Method: The consultant or interim manager owns the process and has full control over resources, while the client is fully dependent on the external leader.
Benefit: Speed, simplicity, and autonomy for the leader to get things done.
Risk: Can scare people and make them feel powerless. Successful when the consultant takes full control while coaching individuals, helping them towards independence.
Application: When internal capabilities are insufficient to achieve desired results, such as in turnaround situations.
Point and Level of Control Changes Over Time
Because the delivery of sustainable value through change involves introducing and embedding multiple policies and practices across multiple functions and entities, the type of control changes over time. Here are two examples:
- An engagement might start with an initial assessment to identify improvement opportunities. The client might then decide to hire Leanmap as navigator to design and steer the program, while coaching people to build internal capabilities.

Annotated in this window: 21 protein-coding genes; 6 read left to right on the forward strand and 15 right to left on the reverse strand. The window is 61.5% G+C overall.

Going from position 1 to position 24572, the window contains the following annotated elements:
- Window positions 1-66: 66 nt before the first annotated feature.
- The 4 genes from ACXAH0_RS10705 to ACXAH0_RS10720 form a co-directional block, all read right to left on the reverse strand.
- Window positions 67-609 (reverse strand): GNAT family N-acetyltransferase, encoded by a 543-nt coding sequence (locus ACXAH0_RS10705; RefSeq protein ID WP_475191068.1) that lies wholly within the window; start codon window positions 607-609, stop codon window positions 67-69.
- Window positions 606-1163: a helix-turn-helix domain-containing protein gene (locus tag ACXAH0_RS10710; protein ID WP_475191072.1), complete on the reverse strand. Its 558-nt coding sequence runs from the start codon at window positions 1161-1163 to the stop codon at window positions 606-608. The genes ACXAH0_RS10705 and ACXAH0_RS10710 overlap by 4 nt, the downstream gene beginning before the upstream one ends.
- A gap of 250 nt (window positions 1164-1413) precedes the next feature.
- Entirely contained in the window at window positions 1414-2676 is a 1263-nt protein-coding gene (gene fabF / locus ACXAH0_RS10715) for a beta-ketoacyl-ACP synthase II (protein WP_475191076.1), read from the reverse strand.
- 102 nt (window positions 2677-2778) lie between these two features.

- Another engagement might start with a command action to turn around a unhealthy situation, followed by a round of education interventions to train stakeholders, and finally a series of nudges to stimulate action.
Key is developing a cohesive and coherent change strategy that will help realize sustainable value, rather than the knee jerk changes or quick fixes that doesn’t get you anywhere.
The 7 Factors of Successful Change
Successful change requires all 7 enablers to be in place:
- Vision for clarity on direction and outcome